FIFTY-ONE names of fallen soldiers were unveiled on Sunday at Rathfriland’s Remembrance Day service.
The names were added to the town’s war memorial in The Square and David Lindsay, Lord Lieutenant of County Down, was in attendance at the poignant event.
Research through a new book entitled ‘From Hilltop to Over The Top’ led to the discovery of these local soldiers who fought in the First World War.
Drumlough and District Historical Society, as well as Rathfriland branch of the Royal British Legion, came up with the idea of producing the book three years ago.
And 18 families of the 51 fallen soldiers were contacted by the researchers while the book was being compiled.
The Outlook spoke to three local relatives of the fallen soldiers who said they were immensely proud their relatives’ names were added to the memorial.
Brian McArdle from Ballyroney is a relative of Private Peter McNeil whose name was added to the memorial.
Peter’s family lived in house 76 at ‘The Mount’ Ballyroney and his regimental number was 202466.
He was the son of John and Agnes McNeil and had at least two brothers and three sisters.
Peter joined the 2nd Kings Liverpool Regiment and was then transferred to the 5th regiment.
The Ballyroney man died of his wounds on 10 August 1917 and his regiment fought in infamous battles all over the world.
Peter was a brother of Brian’s grandmother, Mary Alice McNeil and due to the date of his death he would have died fighting during the Third Battle of Ypres.
Brian said: “I feel very proud that his name has been added to the memorial and that he will not be forgotten about. I was very interested to speak to the researchers of the book.
“My grandmother lived a long life but I don’t remember her talking about him that much. Peter had two brothers who moved to Glasgow at the start of the 1900s and another brother who farmed locally.”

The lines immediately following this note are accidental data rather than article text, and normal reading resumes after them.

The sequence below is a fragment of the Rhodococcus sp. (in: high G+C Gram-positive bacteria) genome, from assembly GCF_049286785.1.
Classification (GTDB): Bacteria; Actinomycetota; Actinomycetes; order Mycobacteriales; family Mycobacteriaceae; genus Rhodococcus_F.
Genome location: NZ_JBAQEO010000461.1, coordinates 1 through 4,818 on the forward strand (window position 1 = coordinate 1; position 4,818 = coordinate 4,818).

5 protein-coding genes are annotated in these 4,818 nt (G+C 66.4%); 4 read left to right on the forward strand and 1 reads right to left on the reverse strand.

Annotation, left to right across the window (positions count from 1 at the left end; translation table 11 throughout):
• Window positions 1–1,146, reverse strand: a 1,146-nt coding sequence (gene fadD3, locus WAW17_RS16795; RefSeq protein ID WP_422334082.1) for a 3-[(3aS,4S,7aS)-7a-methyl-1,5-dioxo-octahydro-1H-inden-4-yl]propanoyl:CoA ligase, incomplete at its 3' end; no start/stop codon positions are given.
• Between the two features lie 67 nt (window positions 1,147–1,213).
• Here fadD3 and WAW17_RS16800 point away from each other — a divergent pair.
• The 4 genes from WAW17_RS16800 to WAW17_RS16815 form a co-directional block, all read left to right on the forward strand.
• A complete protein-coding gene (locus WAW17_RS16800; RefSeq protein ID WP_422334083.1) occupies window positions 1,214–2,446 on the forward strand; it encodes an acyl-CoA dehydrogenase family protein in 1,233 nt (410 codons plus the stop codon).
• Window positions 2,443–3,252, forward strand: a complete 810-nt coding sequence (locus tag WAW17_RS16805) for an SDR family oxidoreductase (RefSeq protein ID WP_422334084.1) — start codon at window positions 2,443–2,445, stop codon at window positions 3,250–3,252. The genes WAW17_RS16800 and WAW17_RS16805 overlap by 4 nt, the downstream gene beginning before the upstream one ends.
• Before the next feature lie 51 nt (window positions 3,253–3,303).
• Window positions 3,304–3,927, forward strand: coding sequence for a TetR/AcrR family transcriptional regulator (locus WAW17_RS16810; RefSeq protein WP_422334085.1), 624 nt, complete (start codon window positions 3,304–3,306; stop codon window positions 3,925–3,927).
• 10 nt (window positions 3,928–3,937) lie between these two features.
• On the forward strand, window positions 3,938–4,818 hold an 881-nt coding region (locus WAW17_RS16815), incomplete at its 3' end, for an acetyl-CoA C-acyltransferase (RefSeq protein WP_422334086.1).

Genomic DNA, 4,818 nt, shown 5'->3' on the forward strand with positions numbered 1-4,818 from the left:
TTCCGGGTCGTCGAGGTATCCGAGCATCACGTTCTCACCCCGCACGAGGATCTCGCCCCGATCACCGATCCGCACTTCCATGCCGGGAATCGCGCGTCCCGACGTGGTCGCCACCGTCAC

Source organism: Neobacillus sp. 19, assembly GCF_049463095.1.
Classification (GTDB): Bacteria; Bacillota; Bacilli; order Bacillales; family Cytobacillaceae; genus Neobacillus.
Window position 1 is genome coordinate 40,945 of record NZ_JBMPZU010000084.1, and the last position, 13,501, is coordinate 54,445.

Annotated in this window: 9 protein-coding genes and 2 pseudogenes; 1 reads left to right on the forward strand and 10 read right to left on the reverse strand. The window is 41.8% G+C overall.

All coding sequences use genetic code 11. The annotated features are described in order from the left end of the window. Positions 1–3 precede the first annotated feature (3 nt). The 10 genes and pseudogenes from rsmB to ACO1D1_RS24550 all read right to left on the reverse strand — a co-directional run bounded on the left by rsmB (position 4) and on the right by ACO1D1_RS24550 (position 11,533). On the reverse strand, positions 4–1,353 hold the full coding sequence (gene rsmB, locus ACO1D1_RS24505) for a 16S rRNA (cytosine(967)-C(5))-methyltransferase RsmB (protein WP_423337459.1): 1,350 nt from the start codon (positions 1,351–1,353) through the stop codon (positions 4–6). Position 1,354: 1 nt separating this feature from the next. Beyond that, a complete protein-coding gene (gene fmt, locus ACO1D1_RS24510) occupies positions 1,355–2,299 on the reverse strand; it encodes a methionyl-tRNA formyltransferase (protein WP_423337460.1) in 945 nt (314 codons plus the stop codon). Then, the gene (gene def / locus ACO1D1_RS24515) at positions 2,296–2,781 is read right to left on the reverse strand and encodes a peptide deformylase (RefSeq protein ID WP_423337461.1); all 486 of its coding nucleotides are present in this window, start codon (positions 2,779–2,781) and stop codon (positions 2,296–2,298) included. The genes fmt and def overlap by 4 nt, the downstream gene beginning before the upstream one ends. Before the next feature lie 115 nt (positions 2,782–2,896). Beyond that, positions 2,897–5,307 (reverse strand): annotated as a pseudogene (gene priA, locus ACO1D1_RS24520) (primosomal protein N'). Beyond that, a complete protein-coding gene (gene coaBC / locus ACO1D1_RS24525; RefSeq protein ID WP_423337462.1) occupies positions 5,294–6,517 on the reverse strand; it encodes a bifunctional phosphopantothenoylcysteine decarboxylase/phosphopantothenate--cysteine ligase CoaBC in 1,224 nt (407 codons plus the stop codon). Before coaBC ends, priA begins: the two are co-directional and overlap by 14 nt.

Brian was looking forward to seeing Peter’s name on the memorial.
“I will certainly go to see his name added and the house where he was reared along with his siblings still stands in Ballyroney. It is now used as a potato store and was a big farm house,” he added.
Peter is buried at Mont Huon Military Cemetery, Le Treport. This cemetery was built after the original Le Treport cemetery was filled from casualties from the three nearby casualty stations.
There are now 2,128 commonwealth burials of the First World War in the cemetery and seven from the Second World War. The cemetery also contains more than 200 war graves.
Following his death his soldier’s effects would have been passed onto his family.
His father John received £5 and 10 shillings of a war gratuity for Peter’s service in the war.
He also received £6 and four shillings and eight pence from Peter’s final pay packet.
Tommy McClimond from Scarva is a relative of Rifleman John McClimond (pictured right) whose family originated from Burn Hill, Banbridge.
His regimental number was 5421 and he served with the 7th Battalion of the Royal Irish Rifles.
He then transferred to the 5th Battalion, according to his medal roll, but then moved back to the 7th at some unknown point.
John died on 9 September 1916 at the battle of Ginchy and he was little more than a boy at the time of his death.
There were many young men like him who fell in battle, gone before their time.